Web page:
Jerks of a feather stick together.


Lets Hear it for the Groom

Brides need to chill.

It has become pretty popular to assume that in a wedding, the bride is the only one with opinions that matter. The planning and type of wedding is usually decided by the bride almost exclusively and the idea that they deserve whatever they want is almost universally accepted. Moreover, people think the groom is just like “whatever gets me to the honeymoon fastest”. And while that is certainly something to think about (and both the bride and groom do), the wedding and all the things that surround it (wedding shower, rehearsal dinner, ceremony, reception, etc.) should be an equal collaboration from both the bride and the groom.

I know, I know. Girls think about their wedding day all the time and it is the most magical day of their lives. And they totally deserve to lobby to get everything they want. But this does not mean that men never think about their wedding day or don’t have any opinions about their wedding; on the contrary! If the relationship has been societally standard, the man has probably initiated a lot of the progression of the relationship (not all and not in every relationship, but enough) like asking out the girl, asking them to move in together (if applicable), and most importantly, proposing. This being said, I think the man deserves to have his opinion voiced and respected as an equal of the brides. Ex. if the bride has always dreamed of a small, intimate wedding, but the groom wants a large, party-esqe wedding it should not be instantly dismissed. A reasonable solution should be reached. One that both people are happy with. (Hint, if a compromise can’t be met, that is gonna be hard for a lifetime of holy matrimony) And if the dude doesn’t have an opinion then sick! No problems there! I’m just saying it should be equal and the idea that the bride is always right – I’m lookin at you Bridezilla – needs to die. It certainly wouldn’t fly if the groom were always right, yeah?

Listen, I’m not saying that the bride doesn’t matter. I just mean that the groom matters just as much as the bride and people should act as such. This also applies to the amount of excitement people exhibit toward the groom about their marriage and not treating it like a punishment (i.e. “aw dude, the old ball and chain finally tying you down?” “she finally got to you huh?” “dang, is she not puttin out till after the wedding?”). Men are pumped to get married, just as much as the bride, even though they may not show it the same way as the bride. Lets let the groom have their day. Lets hear it for the boy.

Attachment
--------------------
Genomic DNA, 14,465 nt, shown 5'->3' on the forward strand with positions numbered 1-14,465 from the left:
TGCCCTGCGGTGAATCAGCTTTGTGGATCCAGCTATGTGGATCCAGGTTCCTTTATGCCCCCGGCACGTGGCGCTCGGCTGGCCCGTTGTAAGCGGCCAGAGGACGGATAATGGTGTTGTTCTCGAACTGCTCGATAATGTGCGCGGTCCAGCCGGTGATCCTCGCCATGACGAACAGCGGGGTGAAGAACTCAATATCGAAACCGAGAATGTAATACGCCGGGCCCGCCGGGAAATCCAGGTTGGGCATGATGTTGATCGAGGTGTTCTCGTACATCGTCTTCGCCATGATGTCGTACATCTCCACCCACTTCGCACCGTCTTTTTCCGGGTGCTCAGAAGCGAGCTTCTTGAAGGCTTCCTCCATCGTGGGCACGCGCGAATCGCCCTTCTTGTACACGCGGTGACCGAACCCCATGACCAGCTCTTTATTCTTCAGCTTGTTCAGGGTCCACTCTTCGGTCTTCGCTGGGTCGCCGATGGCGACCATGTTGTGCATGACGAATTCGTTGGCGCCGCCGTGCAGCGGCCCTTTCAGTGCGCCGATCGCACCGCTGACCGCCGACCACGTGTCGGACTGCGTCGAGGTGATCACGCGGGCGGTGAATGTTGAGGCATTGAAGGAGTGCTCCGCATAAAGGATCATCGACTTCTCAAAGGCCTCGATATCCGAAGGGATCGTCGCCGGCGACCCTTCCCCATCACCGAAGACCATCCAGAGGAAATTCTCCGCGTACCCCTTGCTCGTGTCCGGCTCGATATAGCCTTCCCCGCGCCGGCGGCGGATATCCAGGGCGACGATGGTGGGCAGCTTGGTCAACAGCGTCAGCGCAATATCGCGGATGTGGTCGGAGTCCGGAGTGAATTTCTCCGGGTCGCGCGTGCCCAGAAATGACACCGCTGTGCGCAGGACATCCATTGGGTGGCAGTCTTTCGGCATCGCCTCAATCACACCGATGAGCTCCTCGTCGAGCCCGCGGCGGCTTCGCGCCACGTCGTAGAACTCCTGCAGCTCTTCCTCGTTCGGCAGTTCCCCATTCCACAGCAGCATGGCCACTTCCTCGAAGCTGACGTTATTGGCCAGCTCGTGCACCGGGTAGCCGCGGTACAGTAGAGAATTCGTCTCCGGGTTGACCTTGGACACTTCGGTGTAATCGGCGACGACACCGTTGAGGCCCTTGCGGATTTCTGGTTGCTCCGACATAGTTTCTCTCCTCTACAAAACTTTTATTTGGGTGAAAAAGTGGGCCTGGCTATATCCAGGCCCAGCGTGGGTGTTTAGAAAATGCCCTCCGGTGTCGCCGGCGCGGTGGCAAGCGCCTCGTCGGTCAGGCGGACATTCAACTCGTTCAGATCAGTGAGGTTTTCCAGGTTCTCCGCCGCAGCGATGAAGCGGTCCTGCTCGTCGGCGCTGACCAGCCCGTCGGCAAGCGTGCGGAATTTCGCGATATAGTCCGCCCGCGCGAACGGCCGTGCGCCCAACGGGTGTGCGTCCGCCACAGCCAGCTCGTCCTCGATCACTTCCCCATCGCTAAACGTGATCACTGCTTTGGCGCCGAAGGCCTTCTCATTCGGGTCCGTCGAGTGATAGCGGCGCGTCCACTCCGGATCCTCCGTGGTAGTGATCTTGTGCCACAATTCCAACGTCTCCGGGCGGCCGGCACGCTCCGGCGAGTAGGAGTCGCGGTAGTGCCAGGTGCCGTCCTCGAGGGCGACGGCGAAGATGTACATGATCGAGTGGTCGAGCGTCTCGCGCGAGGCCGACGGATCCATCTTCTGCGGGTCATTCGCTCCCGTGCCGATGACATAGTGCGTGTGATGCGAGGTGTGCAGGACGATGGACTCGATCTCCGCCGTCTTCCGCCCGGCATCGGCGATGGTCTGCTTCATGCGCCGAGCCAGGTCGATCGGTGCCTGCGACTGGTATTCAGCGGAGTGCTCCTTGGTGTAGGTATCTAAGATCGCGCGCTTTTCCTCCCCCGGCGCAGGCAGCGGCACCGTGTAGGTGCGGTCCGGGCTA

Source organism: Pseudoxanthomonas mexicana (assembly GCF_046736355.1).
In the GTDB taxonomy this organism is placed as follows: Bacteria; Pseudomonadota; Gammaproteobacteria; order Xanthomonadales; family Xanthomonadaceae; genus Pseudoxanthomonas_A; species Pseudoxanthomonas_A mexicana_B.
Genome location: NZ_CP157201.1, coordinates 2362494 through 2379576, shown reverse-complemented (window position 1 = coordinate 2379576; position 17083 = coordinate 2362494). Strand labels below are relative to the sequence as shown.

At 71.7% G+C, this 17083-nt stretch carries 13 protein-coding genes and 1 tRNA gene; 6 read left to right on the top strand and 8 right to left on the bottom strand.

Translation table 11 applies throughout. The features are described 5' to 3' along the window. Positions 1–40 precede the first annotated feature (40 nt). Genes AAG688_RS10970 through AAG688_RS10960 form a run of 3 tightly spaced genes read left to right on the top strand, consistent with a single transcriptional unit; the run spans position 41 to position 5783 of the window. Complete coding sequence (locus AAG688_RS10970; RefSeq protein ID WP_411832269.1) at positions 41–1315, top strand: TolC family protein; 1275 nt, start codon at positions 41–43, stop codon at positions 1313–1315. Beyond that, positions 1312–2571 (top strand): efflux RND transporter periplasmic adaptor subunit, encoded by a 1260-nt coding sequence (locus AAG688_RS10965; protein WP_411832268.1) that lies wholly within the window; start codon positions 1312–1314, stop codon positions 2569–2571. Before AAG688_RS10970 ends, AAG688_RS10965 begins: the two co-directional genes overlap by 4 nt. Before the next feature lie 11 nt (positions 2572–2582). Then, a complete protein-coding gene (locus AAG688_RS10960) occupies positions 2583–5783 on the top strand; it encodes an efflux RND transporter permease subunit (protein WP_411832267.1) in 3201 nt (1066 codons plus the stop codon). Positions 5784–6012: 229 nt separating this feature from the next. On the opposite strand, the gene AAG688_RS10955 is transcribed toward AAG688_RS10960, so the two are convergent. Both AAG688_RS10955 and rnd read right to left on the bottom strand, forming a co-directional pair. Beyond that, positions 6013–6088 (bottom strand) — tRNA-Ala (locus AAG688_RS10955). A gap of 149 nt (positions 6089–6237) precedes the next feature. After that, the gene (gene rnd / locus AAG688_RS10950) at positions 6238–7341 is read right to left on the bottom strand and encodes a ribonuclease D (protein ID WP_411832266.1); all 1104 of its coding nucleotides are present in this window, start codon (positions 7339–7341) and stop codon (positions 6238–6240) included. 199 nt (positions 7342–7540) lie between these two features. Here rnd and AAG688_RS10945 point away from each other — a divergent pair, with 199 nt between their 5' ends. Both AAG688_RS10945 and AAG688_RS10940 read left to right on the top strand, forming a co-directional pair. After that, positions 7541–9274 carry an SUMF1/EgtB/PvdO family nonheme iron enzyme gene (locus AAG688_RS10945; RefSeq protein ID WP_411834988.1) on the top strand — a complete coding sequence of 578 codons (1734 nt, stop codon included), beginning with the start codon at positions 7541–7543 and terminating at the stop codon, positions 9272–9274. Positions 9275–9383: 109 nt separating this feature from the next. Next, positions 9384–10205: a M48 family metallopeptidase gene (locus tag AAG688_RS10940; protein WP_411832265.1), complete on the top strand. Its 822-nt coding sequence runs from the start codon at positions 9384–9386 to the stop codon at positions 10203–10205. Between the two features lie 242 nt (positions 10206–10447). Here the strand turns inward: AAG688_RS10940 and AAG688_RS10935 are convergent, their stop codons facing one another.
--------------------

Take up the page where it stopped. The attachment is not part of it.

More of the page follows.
Down with #adulting

There is one thing I hate. Actually, I hate a lot of things, but one of the things that drive me up a wall the most is people grasping for attention for something that isn’t really that special. For example, making yourself breakfast isn’t worth celebrating. Actually doing (or worse, having someone else do) your taxes isn’t worth celebrating. Going for a run twice a week isn’t worth celebrating. Just do it (not in an inspiring Nike way, just in a get it done without making a big deal way). I’m tired of people posting about mundane, mildly productive activities and fishing for congratulations and compliments. To be fair, I am difficult to impress, but maybe the world is too easily impressed now a days. Down with #adulting and just start adulting.

You never see actual, successful adults posting about them taking care of the normal things humans do, and I am more impressed with a person simply being successful and taking care of themselves and not bragging about it. Also, I wonder how many other normal things people should do aren’t being done, or are being done poorly.  I don’t see them posting about driving to work successfully or cashing their checks on time, maybe they aren’t…

Also, sooooo many tweets or other public statements about #adulting are about semi-personal things (i.e. Paul Yates business taxes, look it up @PaulCoffeeFreak. That’s right Paul Yates, I’m calling you out specifically and I am disappointed and angry at you in particular). Call me old fashioned, but I don’t think that parts of your life should be shared, not only because they are private, but because they are boring! You are not ShayCarl or DailyGrace, and 97% of people who know you don’t care about every part of your life and how successful your homemade brunch was or how you took your car into the shop when the check engine light came on.

Maybe I’m wrong, but I can’t be the only one that doesn’t care about your #adulting life and the minor successes highlighted in the jumbled mess that everyone’s life is. Sound cynical? Good.